A fashion copyright bill would set a standard that would protect designers from having their clothing and shoes knocked off by cheap imitators. Language is currently being drafted by Schumer’s office to specify just how similar an article of clothing could be to another before facing sanctions as an illegal knockoff. It’s this question of language that has held up previous versions of a fashion copyright bill in Congress.

Fashion logos are already trademarked - think Levi’s back pocket tab and Nike’s famous swoosh. Those logos are easy to protect because it is obvious when they are being imitated. But the unique design of a Michael Kors dress or a Stuart Weitzman wedge heel can be imitated with little recourse. Everyone from established designers such as Diane von Furstenberg to rising stars like Jason Wu have had their designs copied.

In recent months, Trovata, the late Alexander McQueen, and Balenciaga all filed lawsuits against lower-priced brand names including Forever 21 and Steve Madden for copying their looks. Trying these cases can be difficult because there are no current legal standards in place.

The fashion industry argues that this legislation is essential in the United States because young designers can easily be copied by bigger fashion houses or mass market stores, and lack the funds to defend themselves in court. In a letter to the Council of Fashion Designers, von Furstenberg wrote, “Starving artists, struggling writers and independent filmmakers all at least own the rights to their work. Emerging designers, however, remain vulnerable to knockoff artists who can steal ideas straight off the runway and produce copies before the originals even reach stores.’’

Because these knockoffs are legal, the council says that they can now be found almost anywhere.

“The morning after the Oscars or the Emmys, you have pirates sitting on the couch at ‘The Today Show’ talking with Meredith Viera about what Cate Blanchett wore the night before, and then saying they’ll sell a copy for $39.99,’’ says Steven Kolb, executive director of the council. “It really takes away from what designers are doing.’’

From dance to law
While it supports a fashion copyright bill, the footwear and apparel association, which primarily represents fashion manufacturers such Chico’s, DKNY, and Mackintosh, wants to make sure that the wording of any proposed legislation won’t be so strict that it will keep clothing manufacturers from feeling free to follow trends.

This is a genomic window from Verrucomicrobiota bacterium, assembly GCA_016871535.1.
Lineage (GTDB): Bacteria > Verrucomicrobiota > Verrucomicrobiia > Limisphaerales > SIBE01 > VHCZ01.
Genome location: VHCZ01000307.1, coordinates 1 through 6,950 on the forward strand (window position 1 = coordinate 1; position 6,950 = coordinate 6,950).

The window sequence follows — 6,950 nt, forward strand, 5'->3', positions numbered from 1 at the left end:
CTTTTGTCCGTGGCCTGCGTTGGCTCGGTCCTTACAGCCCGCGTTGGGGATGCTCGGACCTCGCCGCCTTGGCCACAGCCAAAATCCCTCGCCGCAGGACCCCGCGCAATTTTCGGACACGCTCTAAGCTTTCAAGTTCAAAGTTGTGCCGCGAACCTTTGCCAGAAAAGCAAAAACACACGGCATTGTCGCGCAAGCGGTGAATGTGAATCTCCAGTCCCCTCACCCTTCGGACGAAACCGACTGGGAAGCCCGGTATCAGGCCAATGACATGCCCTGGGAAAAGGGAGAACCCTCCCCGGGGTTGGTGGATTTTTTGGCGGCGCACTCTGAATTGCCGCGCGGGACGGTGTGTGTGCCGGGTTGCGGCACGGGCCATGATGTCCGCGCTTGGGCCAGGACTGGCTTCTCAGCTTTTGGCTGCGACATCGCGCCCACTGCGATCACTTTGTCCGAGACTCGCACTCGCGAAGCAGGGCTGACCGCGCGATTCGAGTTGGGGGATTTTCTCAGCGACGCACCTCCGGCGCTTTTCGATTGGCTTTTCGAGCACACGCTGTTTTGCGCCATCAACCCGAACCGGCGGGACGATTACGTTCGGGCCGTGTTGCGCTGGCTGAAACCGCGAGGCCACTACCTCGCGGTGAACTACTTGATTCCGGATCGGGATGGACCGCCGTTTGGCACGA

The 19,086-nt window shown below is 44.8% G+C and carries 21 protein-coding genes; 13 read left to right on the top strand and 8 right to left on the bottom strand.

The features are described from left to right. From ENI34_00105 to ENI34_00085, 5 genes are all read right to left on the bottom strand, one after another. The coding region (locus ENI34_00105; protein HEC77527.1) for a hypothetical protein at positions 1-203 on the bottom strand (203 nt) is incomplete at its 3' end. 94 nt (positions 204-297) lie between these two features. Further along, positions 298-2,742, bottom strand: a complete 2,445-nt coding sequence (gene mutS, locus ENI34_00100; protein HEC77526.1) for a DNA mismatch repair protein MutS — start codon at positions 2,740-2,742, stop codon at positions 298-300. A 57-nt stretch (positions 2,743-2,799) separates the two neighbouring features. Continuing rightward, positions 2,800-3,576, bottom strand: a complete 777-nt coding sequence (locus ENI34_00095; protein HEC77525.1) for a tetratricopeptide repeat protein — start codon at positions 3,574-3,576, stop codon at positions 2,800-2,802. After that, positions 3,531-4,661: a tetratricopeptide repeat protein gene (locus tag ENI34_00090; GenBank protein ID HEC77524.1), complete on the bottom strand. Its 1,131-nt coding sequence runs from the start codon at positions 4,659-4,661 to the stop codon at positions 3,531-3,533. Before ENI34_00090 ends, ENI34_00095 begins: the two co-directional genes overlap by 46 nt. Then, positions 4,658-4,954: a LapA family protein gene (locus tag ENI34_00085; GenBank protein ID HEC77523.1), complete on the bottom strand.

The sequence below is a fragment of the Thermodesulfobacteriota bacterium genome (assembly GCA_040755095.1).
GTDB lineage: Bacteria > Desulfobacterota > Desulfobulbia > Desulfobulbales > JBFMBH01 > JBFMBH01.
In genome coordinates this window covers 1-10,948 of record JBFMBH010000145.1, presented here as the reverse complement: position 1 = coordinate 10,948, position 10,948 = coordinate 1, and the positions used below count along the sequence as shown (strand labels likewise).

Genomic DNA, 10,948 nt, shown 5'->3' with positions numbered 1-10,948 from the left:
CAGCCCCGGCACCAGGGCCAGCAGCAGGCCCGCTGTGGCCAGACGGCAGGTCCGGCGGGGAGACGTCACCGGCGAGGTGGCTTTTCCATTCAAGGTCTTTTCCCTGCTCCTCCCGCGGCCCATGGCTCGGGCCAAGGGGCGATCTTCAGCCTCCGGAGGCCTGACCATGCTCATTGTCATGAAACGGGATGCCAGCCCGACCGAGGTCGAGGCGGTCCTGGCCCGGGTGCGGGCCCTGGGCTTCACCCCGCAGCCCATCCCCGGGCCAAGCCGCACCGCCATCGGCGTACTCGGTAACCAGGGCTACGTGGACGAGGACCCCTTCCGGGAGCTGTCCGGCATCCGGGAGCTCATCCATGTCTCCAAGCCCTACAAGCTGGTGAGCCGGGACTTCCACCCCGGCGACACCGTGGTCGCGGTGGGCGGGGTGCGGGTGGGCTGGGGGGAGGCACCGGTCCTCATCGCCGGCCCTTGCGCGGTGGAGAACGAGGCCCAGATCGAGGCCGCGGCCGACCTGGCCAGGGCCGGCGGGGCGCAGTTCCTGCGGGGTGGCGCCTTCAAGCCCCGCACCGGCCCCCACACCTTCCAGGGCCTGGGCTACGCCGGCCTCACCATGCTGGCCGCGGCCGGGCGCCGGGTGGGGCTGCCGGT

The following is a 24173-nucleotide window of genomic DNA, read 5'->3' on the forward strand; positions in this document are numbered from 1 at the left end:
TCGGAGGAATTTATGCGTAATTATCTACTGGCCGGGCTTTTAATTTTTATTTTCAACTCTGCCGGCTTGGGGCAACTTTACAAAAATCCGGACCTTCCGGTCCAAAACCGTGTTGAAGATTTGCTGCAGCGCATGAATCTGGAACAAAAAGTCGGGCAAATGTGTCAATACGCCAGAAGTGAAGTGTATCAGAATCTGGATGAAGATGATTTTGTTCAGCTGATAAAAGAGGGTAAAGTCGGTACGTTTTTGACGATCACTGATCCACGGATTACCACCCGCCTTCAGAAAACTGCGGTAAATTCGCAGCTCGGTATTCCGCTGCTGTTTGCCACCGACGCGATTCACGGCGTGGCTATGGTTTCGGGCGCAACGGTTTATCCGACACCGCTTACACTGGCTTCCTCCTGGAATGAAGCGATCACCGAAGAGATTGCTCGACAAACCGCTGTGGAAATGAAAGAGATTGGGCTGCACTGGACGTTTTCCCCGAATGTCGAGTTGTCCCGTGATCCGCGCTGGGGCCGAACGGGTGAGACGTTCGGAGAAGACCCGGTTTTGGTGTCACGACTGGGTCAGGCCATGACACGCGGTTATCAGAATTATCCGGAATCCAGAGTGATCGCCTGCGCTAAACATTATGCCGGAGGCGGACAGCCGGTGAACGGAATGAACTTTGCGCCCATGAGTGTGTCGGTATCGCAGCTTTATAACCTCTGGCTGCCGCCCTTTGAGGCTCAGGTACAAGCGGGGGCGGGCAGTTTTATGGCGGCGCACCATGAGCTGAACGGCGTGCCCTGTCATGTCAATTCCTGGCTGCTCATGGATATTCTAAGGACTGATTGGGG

“We’re looking at a situation that could add cost or slow down the industry,’’ says Kurt Courtney, manager of government relations for the association. “That’s not something that’s attractive to us.’’

The fashion council has no problem with stores such as H&M, which translates runway trends into its own inexpensive designs (and often collaborates with major designers rather than knocking them off). The problem is when those inexpensive interpretations become nearly indistinguishable from the original.

Because both the council and the apparel association are currently working out potential language for the bill, both sides were hesitant to publicly discuss specifics of what it might say.

“A lot of people think the whole essence of fashion is being inspired by other works, and in that way, couldn’t you say that all fashion is about copying?’’ Suk says. “But everyone knows the difference between being inspired by something, and just taking something and creating a replica of it.’’

Suk’s detour into fashion isn’t the first time she has dramatically switched gears. As a teenager, she studied ballet at the School of American Ballet, but when dance began dominating her academic life, her parents put an end to her dance career. She went into trial law because she initially saw it as another form of performance, but eventually she says she “fell in love with other aspects of law.’’

Suk, who recently published a book, “At Home in the Law: How the Domestic Violence Revolution is Transforming Privacy,’’ said some of her feminist followers were initially appalled with her foray into fashion. They told her that they see the fashion industry as something that objectifies women. But Suk doesn’t see fashion as evil. She sees it as a part of everyone’s life.

“People have a lifelong relationship with the clothes that they put on themselves,’’ she says. “One way or another, we all have a stake in what we wear. When you learn the way that the law regulates that part of your life, you start to ask questions. No matter what kind of clothes you wear.’’